Sometimes I wonder what it would be like if I could go back in time to when the man, sitting across from me at this candlelit table, was a little boy. A rascal of about six years whose favorite time of week consists of Saturday morning cartoons and whose tears are only reserved for elbow scrapes. As he's proudly toting his new bicycle around the park, I kneel down to meet him eye-to-eye.
I would tell him that when he meets a girl with silky, dark hair and milky, brown eyes a decade later - to treat her preciously and with extreme care. To clutch her glass heart gently but firmly with both hands and to never abuse the trust she will place on him. She will run on such naïveté though she knows better than to let so much slip away. I would tell him to never take for granted her loyalty because her loyalty is not given but earned and, once slighted, easily lost. To keep that token, he must be impeccably true to her, to himself, and to his words which will, indeed, serve a great challenge. Because in a world where things, people, emotions come and go, sincerity will be the wall that will lead her through the dark tunnels she oftentimes finds herself alone in. Most importantly, I would tell him that there will, of course, be hardships and disagreements but to hold her close by his side through the toughest of times, not because he feels obligated but because, with her, the colors would appear more lively, the flowers would dance, and the wind would sing.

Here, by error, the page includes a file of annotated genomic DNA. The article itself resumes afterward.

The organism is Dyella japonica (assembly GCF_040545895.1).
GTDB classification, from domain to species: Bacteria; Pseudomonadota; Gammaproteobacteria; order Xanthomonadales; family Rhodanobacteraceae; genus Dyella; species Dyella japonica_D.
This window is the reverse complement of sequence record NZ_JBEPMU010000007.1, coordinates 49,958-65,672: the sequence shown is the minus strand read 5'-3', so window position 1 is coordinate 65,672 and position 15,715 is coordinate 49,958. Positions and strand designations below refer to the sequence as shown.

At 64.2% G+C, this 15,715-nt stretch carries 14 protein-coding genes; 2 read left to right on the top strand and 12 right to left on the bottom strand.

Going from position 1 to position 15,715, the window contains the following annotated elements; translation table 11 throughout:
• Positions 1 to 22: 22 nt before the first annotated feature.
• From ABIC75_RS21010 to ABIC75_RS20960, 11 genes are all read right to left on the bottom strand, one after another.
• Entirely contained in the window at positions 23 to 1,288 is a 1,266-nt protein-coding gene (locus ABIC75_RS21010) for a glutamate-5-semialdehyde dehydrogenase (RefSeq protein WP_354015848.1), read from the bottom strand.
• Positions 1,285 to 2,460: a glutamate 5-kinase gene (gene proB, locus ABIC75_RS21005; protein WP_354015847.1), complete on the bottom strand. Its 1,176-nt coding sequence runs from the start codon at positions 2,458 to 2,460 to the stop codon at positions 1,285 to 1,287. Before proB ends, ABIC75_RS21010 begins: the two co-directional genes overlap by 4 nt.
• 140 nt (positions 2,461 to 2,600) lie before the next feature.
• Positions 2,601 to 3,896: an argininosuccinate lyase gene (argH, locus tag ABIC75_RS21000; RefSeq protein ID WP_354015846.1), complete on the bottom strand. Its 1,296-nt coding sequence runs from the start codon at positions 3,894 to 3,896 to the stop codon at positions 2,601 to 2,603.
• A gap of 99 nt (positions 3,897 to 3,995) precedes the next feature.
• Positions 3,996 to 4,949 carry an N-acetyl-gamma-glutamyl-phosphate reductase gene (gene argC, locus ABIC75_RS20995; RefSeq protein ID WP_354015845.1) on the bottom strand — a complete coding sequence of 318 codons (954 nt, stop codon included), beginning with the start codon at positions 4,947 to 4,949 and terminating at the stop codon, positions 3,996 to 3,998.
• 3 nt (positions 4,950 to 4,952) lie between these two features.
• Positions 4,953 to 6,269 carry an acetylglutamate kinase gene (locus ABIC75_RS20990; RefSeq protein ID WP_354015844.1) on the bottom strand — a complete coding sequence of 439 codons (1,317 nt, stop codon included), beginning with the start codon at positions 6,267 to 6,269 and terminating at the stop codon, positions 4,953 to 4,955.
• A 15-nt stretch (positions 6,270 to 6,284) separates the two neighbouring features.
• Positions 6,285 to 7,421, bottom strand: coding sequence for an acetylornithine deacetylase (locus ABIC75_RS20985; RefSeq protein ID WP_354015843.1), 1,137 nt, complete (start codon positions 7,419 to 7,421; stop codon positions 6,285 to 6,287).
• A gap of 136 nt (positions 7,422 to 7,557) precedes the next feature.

He then smiles at me before running into his loving mother's arms as she asks if he was speaking to an imaginary friend.